2004 Château La Vieille Cure from #Fronsac. Fronsac is an appellation just west of Saint-Emilion and Pomerol that produces a number of wines that offer great value. Very dark ruby color. A bit shy on the nose, with dark fruits, sous bois, violets, tobacco, and some pepper. Did seem to shut down a bit after some aeration. Nothing really stands out on the palate, but it does have some charm. Good concentration. Tannins still a bit drying. Low/medium acidity. Overall a good value wine ($25), as many from Fronsac are. With a bit more age, this should improve a bit as the tannins soften and the aromatics evolve. This wine is fairly easy to find right now from a number of merchants. – 90pts Mar 2016
April 20, 2016
Recently we were contacted by Victoire Touton from Château Angélus, who informed us that proprietor Hubert de Boüard was scheduled to visit South Florida. When she asked if we would be interested in helping coordinating a tasting, obviously we agreed without hesitation. Monsieur de Boüard is one of the most iconic and recognizable figures from Saint-Émilion, also serving as a winemaking consultant to numerous producers throughout Bordeaux (such as Château Siran and Château de Fieuzal). Tasting multiple vintages of Château Angélus, while discussing the wines with him, would certainly be an opportunity not to miss.
The event was held at Café Maxx in Pompano Beach, and was coordinated by Wine Watch. There were eight vintages of Angélus included in the tasting: 1994, 2001, 2004, 2005, 2006, 2008, 2010, and 2011. Two vintages of the second wine Carillon d’Angélus, 2009 and 2012, were also included. Elevated to Premier Grand Cru Classé (A) in 2012, Château Angélus has consistently produced some of the best wines in Saint-Émilion over the past twenty-five years. After Hubert de Boüard took the reigns at Angélus in 1985, the vintages of 1988, 1989, and 1990 brought life back into the château and placed it back into the Bordeaux elite. And over the next couple of decades, Angélus produced wines that were consistently among the best in the right bank of Bordeaux. Angélus is known for its appearances in James Bond films, which certainly helped raise global awareness of their wines.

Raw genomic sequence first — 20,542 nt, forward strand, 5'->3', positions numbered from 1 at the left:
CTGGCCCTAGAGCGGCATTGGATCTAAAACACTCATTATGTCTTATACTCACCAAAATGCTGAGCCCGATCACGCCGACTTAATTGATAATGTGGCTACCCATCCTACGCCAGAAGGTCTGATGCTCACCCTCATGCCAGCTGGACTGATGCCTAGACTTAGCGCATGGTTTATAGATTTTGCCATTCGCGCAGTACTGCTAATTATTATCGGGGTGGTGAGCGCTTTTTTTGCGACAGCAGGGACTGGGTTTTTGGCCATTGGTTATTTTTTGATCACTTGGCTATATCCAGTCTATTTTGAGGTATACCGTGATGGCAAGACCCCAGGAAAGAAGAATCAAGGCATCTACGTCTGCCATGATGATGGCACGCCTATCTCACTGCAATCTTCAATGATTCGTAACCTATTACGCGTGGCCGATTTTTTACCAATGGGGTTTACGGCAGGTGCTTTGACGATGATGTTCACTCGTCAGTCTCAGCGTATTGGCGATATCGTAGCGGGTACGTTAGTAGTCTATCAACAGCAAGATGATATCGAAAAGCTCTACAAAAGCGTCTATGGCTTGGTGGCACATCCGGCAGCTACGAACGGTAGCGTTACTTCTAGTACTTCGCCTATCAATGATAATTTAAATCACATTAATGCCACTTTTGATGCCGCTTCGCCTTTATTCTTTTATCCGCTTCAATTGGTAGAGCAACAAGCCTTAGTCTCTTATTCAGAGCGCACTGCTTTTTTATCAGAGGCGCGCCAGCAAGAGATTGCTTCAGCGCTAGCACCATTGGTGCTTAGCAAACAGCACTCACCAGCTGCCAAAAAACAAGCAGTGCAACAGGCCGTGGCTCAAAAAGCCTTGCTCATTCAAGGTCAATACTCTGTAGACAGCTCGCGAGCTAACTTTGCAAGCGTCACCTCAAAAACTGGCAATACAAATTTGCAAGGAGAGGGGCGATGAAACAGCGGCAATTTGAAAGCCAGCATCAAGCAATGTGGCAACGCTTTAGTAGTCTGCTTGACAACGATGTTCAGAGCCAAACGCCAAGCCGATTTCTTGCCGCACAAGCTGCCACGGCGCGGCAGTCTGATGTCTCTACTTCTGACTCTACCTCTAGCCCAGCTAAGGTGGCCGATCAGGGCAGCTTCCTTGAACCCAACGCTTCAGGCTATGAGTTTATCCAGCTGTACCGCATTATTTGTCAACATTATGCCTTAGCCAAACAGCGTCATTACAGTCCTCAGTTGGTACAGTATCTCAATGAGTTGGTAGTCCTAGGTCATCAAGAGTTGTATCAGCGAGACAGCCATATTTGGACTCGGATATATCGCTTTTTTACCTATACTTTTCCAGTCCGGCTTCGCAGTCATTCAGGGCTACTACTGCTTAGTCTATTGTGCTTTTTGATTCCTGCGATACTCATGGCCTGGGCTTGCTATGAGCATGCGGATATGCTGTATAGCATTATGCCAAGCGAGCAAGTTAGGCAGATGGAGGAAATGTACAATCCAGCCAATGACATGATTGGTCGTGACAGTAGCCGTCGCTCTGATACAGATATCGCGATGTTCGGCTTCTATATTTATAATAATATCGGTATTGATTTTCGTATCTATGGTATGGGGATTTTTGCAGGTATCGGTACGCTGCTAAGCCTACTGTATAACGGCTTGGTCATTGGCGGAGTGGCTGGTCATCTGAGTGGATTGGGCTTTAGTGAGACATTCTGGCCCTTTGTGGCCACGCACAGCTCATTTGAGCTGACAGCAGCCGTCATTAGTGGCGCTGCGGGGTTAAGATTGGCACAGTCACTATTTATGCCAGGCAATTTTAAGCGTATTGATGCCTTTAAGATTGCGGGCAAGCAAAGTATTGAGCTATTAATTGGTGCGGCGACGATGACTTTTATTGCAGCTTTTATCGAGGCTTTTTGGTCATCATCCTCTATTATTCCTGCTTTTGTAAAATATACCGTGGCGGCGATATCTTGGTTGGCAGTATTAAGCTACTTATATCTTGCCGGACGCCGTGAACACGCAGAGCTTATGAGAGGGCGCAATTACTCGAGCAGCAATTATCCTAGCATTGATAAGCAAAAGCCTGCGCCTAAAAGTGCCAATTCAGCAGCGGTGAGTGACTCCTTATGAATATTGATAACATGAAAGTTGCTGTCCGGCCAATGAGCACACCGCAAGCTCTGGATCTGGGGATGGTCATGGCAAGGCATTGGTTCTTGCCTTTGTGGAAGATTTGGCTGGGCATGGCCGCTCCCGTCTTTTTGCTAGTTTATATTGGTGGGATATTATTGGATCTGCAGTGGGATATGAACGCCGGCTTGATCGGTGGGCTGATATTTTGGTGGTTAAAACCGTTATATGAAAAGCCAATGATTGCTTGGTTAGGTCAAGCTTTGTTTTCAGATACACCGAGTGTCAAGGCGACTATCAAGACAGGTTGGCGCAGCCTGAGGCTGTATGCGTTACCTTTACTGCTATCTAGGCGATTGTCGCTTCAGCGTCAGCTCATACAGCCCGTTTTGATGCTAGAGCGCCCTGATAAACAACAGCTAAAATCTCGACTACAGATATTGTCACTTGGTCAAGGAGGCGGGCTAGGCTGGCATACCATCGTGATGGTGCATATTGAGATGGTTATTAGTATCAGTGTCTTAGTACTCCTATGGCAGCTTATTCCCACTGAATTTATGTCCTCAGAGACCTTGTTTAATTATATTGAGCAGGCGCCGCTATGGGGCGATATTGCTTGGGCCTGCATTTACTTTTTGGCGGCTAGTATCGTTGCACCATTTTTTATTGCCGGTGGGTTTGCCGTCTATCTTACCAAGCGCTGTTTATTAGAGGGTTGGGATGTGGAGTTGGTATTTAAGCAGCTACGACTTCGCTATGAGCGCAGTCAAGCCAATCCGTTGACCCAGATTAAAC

Humility and passion. This is how I would sum up Hubert de Boüard after speaking with him about his wines. He was extremely nice and forthcoming, engaging every person throughout the evening. But what is most striking is his unyielding passion for winemaking and his wines. He considers himself a farmer, who is quite proud of his family heritage. The legacy of the Angélus estate spans eight generations, which is quite a rare feat among the top properties in Bordeaux. M. de Boüard emphatically stated that he considers his greatest success to be the love and knowledge of winemaking that he passes on to the next generation, rather than his own successes in winemaking. While he still serves as the technical director at Angélus, his daughter Stéphanie has assumed more responsibilities in running the estate. This is a man who puts his heart and soul into producing the best wines possible every vintage.
What truly makes nights like this special is the opportunity to get to know the personal side of the winemaker. Certainly we talked about wine, such as the underrated reputation of the 2001 vintage for the right bank. When I asked to name one of his favorite wines (other than his own), he mentioned the 1989 Haut-Brion without hesitation. We discussed the 2015 vintage at length; he drew similarities to 1998, but suggested the character of 2015 is somewhere in the middle of 1998 and 2005 (perhaps structurally as well). When discussing his wines, he commonly reminded me how important the Cabernet Franc is in the blend, and how it gives the wine longevity. His goal is to produce a wine that can span three decades, if not more, and the Cabernet Franc is the key. You will know what he is referring to if you have ever tasted the 1990 Angélus. And finally, he had an interesting anecdote about his dogs. Apparently, his labrador only likes to eat grapes in the vineyard when they are ripe; he joked that the dog knows when the right time is to harvest.